Updated: Aug 9
by Cynthia J. Young
Lily Tomlin asked the audience in her 1975 Saturday Night Live monologue, “How come when you’re last in a line that isn’t moving, and someone comes and stands behind you, you feel a lot better?”
Waiting. No one enjoys waiting. Think about when you book a flight. If you want to save time on waiting in line, you are willing to pay to get in the airport’s pre-check line. You buy advanced tickets to the movies. You may even pay to not stand in line at theme parks. Time is money and money is used to pay for less waiting time daily. So, what can we do to eliminate wastes other than throwing money at the problem? How do we play the waiting game and win?
As one of the eight wastes of lean, waiting is a frustrating waste to work with. If you consider waiting in a line you may see the impatience and sometimes the anger and frustration building in the people waiting in the line. In business, waiting to make decisions or to obtain necessary parts for a project can cause losing the confidence of a customer and their business. It can also cause lack of confidence of your upper management and of the team supporting the project.
Whether we want it or not, we expect some sort of time to be waiting. We just don’t want to wait for what we or our organization need whether it’s waiting on the arrival for a part and especially for a decision to be made. Part delays are sometimes out of the hands of the organization when there is a single source for the part, but decisions are different. Good, bad, or indifferent, a decision can be made. The challenge is getting enough data, information, and especially knowledge to make or advise someone on the decision to make. When decisions are delayed or not made, a process can come to a halt.
Making the decision really comes down to how confident the person is in themselves and their knowledge and understanding of the process or project to make the decision. If they don’t make the decision, the waiting continues causing delays further down the line of the process. The process could also come to a halt and with that, the process or project cancelled.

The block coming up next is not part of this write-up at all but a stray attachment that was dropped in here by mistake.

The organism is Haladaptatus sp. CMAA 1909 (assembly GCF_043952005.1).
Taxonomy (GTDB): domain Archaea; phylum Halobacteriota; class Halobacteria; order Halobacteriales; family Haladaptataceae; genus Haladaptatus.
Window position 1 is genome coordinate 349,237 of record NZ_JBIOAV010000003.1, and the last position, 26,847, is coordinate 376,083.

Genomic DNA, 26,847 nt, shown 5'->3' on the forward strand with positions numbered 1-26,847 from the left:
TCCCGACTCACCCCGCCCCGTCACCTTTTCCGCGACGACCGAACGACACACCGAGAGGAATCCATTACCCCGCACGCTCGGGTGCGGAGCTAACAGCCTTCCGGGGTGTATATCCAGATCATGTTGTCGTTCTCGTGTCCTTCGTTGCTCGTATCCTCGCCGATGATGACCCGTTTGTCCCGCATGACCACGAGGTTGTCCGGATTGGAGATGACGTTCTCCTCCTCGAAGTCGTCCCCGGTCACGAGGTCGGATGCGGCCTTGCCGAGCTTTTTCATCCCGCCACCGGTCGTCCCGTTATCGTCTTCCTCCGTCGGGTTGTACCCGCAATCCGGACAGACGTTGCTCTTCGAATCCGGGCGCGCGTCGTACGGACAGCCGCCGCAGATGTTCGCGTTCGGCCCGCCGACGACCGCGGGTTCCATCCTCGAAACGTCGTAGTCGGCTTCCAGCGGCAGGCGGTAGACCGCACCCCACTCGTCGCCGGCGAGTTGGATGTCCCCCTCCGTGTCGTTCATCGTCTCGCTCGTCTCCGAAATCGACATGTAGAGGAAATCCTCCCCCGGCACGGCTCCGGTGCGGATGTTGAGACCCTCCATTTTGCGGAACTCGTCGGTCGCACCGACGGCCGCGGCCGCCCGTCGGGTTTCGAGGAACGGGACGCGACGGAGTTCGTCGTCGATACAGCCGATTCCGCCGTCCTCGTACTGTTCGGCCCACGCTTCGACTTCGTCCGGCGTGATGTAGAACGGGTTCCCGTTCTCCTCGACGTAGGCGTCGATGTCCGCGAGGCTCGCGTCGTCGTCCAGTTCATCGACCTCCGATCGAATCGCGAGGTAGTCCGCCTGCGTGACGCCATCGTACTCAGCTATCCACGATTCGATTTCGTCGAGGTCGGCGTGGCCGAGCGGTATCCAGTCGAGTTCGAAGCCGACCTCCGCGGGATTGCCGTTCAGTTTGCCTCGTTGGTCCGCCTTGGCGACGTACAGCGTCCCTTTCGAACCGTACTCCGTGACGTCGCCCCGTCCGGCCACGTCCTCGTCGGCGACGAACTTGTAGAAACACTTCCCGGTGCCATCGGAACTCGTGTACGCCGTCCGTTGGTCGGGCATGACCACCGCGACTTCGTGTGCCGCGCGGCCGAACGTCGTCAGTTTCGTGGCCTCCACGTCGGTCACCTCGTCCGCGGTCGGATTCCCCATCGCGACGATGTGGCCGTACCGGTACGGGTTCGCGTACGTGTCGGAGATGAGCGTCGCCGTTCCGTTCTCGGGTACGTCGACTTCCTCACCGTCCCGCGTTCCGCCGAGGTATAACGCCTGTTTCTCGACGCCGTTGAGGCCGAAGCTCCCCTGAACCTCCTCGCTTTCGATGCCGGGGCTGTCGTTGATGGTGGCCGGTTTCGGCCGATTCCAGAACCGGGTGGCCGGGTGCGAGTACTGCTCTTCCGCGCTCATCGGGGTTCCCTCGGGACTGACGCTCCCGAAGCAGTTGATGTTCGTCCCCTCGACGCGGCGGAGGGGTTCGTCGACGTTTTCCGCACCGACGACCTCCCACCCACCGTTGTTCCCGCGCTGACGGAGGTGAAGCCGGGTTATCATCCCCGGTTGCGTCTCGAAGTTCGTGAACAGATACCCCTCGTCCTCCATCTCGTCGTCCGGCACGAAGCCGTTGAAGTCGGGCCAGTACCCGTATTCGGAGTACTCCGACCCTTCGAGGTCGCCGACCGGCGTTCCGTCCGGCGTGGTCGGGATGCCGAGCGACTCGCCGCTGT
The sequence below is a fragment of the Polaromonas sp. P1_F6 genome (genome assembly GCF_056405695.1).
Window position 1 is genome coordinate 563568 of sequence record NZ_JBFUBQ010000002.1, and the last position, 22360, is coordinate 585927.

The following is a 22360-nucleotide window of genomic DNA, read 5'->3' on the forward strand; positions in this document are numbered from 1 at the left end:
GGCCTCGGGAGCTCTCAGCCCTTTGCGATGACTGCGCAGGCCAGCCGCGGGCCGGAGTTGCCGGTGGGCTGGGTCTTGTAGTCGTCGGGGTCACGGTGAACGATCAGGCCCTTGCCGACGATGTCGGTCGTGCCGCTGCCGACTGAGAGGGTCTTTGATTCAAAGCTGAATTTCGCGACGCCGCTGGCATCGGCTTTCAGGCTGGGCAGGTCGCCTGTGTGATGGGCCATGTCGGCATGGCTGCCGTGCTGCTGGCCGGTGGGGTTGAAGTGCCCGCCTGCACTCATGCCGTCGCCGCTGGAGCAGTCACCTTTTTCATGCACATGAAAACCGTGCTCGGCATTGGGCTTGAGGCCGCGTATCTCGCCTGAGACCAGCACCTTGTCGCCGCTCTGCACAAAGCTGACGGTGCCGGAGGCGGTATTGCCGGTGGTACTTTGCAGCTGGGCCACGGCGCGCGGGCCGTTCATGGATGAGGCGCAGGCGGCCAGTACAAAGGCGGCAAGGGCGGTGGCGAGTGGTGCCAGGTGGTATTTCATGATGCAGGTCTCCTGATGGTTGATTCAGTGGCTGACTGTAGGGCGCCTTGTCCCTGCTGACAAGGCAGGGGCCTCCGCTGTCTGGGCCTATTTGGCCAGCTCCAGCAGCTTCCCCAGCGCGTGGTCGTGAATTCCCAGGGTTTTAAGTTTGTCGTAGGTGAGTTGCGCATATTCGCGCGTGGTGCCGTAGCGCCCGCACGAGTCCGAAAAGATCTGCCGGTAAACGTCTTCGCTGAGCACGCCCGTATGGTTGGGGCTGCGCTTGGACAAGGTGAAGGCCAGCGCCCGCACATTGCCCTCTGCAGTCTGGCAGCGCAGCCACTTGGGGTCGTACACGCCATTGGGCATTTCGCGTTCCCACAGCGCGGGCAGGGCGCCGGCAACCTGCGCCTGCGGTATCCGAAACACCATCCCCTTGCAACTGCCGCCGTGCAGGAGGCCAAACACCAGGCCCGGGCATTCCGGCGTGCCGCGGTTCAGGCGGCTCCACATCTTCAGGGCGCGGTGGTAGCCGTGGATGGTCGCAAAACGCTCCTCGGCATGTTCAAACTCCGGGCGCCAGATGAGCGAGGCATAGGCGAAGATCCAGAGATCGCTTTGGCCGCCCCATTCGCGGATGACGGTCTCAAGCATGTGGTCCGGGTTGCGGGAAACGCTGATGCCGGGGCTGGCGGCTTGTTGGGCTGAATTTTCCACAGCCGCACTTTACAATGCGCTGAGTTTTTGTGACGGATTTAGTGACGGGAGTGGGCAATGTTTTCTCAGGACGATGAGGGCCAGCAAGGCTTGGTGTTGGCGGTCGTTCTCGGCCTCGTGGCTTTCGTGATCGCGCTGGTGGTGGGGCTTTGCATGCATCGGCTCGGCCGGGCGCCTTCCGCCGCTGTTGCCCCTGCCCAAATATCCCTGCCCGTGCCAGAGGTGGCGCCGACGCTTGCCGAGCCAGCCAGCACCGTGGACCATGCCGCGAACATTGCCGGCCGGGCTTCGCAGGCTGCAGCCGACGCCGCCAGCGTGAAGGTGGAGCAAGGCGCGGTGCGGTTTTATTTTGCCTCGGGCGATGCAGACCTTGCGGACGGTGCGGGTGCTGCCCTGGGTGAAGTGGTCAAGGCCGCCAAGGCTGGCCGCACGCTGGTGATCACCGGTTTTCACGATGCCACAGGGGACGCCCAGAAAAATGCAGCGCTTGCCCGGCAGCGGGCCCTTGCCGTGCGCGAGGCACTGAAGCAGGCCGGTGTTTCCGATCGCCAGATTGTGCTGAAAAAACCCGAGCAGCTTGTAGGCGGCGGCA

Whether we want it or not, we expect some sort of time to be waiting.
So, how can you improve your decision-making to reduce the waiting time in the rest of the process or even just the next step in your process?
Write down what you know. When you write what you know it helps to set aside those items so you can quit thinking about them. It prevents wasting time on revisiting those items and not getting anywhere in your decision-making.
Write down what you don’t know. Writing down what you don’t know may seem counterintuitive, but it can help you track your thoughts, so you discuss them with others.
Brainstorm with your team. By sharing your decision-making challenges with your team through brainstorming, you are sharing with your team where your concerns are and giving them unspoken cues to allow them to share ideas. You are showing you trust your team’s experience and their capability to problem solve. You are also sharing the explicit knowledge you have allowing them to work with everything you have to make the best decision with minimal time spent. By sharing your thoughts and ideas with your team, and the timeline to make the decision, it builds your team up for the challenge to make the decision and reduce any further waiting.
Talk to someone who managed a similar project. This is something that if not done before starting the project may become a lesson learned for you later. When you talk about your decision-making challenge, if this was something that had to be decided in the prior project, find out how the priorities were set and what other insight they had to make the decision. What did they know that you don’t? Was the decision made as part of the planning process?
Once you’ve done all of this, you may find out that no one is sure what the best decision is and to prevent waiting any longer, make your decision. It may not be the 100% solution, but you’ve gone through the thought process, have deadlines to meet, and the wasted time spent waiting may cause more harm than good.
By sharing knowledge at the onset of the project and as needed during a project, wait times are lessened. While it would be a perfect world if every leader or manager had the requisite knowledge and insight to make decisions the moment they are needed to be made, it’s not a guarantee. While elimination of wait times may not be possible, it is possible to reduce the wait times enough so there is not a negative affect to the overall process or project.
Remember that working though a decision doesn’t have to be done on your own. Include your team or others experienced in the process to share their experience and know-how. By involving others in the decision-making process, you minimize the waiting game and the frustration.
Cynthia J. Young, is the founder of CJ Young Consulting, LLC, a knowledge management consulting firm. Through a human-centric focus, Dr. Young continues to demonstrate and reinforce that having a knowledge management mindset supports overall organization health with the intent of knowledge to be managed throughout the enterprise. She has co-authored three books with her chapters having a knowledge management focus – two of which are international best sellers and gave her TEDx Talk, A Knowledge Mindset: What You Know Comes from Where You Sit for TEDxBeaconStreet in September 2020.